AG Coakley Statement on House Legislation Addressing Unfair Flood Insurance Rate Increases
BOSTON – In an effort to prevent massive flood insurance rate hikes for homeowners across the country, the U.S. House of Representatives today approved bi-partisan legislation that could limit rate increases to 1 percent of the total coverage of each policy, Attorney General Martha Coakley, who has staunchly opposed the rate increases, issued this statement:
“I applaud the U.S. House for acting to reverse many of the harmful impacts of the Biggert-Waters Act by passing reform measures last night,” AG Coakley said. “This legislation takes a balanced approach and brings much needed relief to communities, homeowners and businesses at a pivotal point in our nation's economic recovery, in addition to requiring transparency and collaboration in FEMA's process going forward. The Massachusetts congressional delegation ensured that our voices were heard in both the Senate and House. Now I hope both we can quickly come to an agreement on a compromise piece of legislation that ensures the most harmful provisions of Biggert-Waters are reversed once and for all.”
In September, AG Coakley spoke at the “Make Waves” rally in Scituate alongside State Representative Jim Cantwell; State Representative Garrett Bradley; State Senator Robert Hedlund; Congressman Stephen Lynch and local elected officials, calling on Congress and FEMA to reform new flood insurance laws. In October, AG Coakley sent a letter to House Speaker John Boehner (R-Ohio) and Senate Majority Leader Harry Reid (D-Nevada) urging the delay of the Biggert-Waters Flood Insurance Reform Act until FEMA complies with Congress’ mandate to undertake an affordability review and a peer review of the new flood zone maps defined in the bill.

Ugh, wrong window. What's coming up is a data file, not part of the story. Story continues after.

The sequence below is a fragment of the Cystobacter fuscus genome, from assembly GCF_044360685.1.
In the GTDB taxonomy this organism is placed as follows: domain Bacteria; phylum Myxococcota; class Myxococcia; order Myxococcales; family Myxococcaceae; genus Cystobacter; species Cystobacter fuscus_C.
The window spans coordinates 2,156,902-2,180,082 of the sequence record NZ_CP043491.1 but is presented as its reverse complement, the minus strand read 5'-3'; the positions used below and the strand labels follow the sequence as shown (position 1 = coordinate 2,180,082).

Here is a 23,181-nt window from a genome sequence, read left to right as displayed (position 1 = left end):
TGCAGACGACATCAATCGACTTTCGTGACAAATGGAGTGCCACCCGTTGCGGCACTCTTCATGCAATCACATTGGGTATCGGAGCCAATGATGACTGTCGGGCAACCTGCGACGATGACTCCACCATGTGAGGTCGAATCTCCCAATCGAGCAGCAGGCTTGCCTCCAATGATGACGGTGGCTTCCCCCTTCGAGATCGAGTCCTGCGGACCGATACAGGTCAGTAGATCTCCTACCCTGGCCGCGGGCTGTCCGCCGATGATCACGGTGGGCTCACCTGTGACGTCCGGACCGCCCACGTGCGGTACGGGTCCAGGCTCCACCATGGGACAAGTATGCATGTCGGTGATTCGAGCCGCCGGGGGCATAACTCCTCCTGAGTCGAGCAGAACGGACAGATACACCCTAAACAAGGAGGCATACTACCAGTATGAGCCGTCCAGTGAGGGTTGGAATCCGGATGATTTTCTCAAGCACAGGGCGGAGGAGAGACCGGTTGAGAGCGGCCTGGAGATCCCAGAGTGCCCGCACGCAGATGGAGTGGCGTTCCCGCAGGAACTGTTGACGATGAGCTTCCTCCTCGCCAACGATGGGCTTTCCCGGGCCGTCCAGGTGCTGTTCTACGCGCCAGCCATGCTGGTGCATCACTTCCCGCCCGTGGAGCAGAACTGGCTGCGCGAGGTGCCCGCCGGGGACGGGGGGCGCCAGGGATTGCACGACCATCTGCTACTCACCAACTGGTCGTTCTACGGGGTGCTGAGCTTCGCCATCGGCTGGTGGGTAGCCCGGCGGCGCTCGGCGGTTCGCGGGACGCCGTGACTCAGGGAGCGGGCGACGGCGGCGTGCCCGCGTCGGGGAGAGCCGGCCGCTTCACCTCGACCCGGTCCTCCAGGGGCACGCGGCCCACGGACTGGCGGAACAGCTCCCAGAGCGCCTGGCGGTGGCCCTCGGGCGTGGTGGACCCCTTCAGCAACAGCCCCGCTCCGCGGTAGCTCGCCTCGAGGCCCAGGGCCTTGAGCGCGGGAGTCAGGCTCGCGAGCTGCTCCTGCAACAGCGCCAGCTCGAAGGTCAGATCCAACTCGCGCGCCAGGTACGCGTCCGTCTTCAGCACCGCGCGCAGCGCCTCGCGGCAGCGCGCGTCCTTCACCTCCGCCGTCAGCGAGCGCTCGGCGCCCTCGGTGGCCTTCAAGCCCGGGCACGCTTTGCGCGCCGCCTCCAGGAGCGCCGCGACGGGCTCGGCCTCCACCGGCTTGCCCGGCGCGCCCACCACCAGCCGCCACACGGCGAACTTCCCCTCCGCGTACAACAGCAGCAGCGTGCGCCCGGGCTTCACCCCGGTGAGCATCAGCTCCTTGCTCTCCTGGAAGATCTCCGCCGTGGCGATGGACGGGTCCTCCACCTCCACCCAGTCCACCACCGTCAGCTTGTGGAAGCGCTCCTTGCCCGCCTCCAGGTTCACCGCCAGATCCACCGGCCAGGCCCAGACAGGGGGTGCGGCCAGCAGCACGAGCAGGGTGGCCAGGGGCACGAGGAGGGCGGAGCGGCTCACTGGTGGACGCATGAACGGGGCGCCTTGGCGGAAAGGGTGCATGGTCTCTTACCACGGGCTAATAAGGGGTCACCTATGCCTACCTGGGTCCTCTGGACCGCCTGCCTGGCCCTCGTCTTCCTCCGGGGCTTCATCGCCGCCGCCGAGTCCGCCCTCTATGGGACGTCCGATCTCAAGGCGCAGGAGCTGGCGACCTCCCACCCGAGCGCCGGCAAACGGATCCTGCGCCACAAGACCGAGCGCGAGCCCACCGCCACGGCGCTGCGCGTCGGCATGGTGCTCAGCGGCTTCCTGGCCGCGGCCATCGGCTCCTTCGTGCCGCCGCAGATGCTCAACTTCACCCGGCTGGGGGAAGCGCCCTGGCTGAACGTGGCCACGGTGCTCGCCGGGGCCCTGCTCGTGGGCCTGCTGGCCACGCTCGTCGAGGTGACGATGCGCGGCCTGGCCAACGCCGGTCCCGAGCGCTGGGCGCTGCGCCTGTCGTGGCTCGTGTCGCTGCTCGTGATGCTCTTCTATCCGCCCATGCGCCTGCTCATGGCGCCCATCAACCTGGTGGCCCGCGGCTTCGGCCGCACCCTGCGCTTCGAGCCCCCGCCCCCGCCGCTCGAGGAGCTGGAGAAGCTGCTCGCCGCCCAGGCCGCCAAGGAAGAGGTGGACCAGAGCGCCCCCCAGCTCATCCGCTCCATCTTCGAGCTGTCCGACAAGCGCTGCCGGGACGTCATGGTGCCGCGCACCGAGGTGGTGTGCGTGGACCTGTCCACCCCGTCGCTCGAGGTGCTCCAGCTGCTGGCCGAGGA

In November, AG Coakley filed an amicus brief supporting a Mississippi lawsuit alleging the new flood rates are arbitrary and unlawful. The brief argues that FEMA failed to collect accurate data before implementing the new rates.
AG Coakley recently testified in support of legislation at the state level that she filed with House Speaker Robert DeLeo to cap the amount of flood insurance mortgage lenders may require of homeowners. The proposed legislation, An Act Relative to Flood Insurance, would prohibit creditors from requiring homeowners to purchase flood insurance in an amount that exceeds the outstanding balance of their mortgage, requiring coverage for contents, or including a deductible of less than $5,000.